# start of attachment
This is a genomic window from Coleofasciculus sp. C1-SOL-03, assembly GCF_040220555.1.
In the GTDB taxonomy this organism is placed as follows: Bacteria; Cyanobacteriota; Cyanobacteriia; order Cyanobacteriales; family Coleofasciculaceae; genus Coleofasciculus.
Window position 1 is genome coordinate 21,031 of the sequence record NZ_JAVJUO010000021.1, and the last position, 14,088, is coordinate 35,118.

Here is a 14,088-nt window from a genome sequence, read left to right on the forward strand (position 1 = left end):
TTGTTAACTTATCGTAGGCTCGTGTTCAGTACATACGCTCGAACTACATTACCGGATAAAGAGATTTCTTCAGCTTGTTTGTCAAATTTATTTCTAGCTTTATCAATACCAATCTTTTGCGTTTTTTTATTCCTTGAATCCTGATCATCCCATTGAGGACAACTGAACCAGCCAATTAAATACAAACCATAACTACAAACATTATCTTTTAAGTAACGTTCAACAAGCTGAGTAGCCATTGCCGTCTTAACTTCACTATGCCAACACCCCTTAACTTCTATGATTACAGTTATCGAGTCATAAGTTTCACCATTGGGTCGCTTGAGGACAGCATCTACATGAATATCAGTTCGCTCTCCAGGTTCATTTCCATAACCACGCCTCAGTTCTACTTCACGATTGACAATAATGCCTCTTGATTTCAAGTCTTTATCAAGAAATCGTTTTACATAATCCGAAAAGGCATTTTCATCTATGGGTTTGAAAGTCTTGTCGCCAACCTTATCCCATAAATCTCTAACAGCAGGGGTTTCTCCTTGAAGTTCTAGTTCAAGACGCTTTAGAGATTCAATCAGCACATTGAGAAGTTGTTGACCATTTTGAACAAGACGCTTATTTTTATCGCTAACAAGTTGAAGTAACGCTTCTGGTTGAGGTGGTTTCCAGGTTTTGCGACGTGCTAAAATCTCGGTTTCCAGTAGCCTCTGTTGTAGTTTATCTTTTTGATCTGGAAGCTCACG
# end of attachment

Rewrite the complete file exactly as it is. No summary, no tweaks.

This is a genomic window from Coleofasciculus sp. C1-SOL-03, assembly GCF_040220555.1.
In the GTDB taxonomy this organism is placed as follows: Bacteria; Cyanobacteriota; Cyanobacteriia; order Cyanobacteriales; family Coleofasciculaceae; genus Coleofasciculus.
Window position 1 is genome coordinate 21,031 of the sequence record NZ_JAVJUO010000021.1, and the last position, 14,088, is coordinate 35,118.

Here is a 14,088-nt window from a genome sequence, read left to right on the forward strand (position 1 = left end):
TTGTTAACTTATCGTAGGCTCGTGTTCAGTACATACGCTCGAACTACATTACCGGATAAAGAGATTTCTTCAGCTTGTTTGTCAAATTTATTTCTAGCTTTATCAATACCAATCTTTTGCGTTTTTTTATTCCTTGAATCCTGATCATCCCATTGAGGACAACTGAACCAGCCAATTAAATACAAACCATAACTACAAACATTATCTTTTAAGTAACGTTCAACAAGCTGAGTAGCCATTGCCGTCTTAACTTCACTATGCCAACACCCCTTAACTTCTATGATTACAGTTATCGAGTCATAAGTTTCACCATTGGGTCGCTTGAGGACAGCATCTACATGAATATCAGTTCGCTCTCCAGGTTCATTTCCATAACCACGCCTCAGTTCTACTTCACGATTGACAATAATGCCTCTTGATTTCAAGTCTTTATCAAGAAATCGTTTTACATAATCCGAAAAGGCATTTTCATCTATGGGTTTGAAAGTCTTGTCGCCAACCTTATCCCATAAATCTCTAACAGCAGGGGTTTCTCCTTGAAGTTCTAGTTCAAGACGCTTTAGAGATTCAATCAGCACATTGAGAAGTTGTTGACCATTTTGAACAAGACGCTTATTTTTATCGCTAACAAGTTGAAGTAACGCTTCTGGTTGAGGTGGTTTCCAGGTTTTGCGACGTGCTAAAATCTCGGTTTCCAGTAGCCTCTGTTGTAGTTTATCTTTTTGATCTGGAAGCTCACG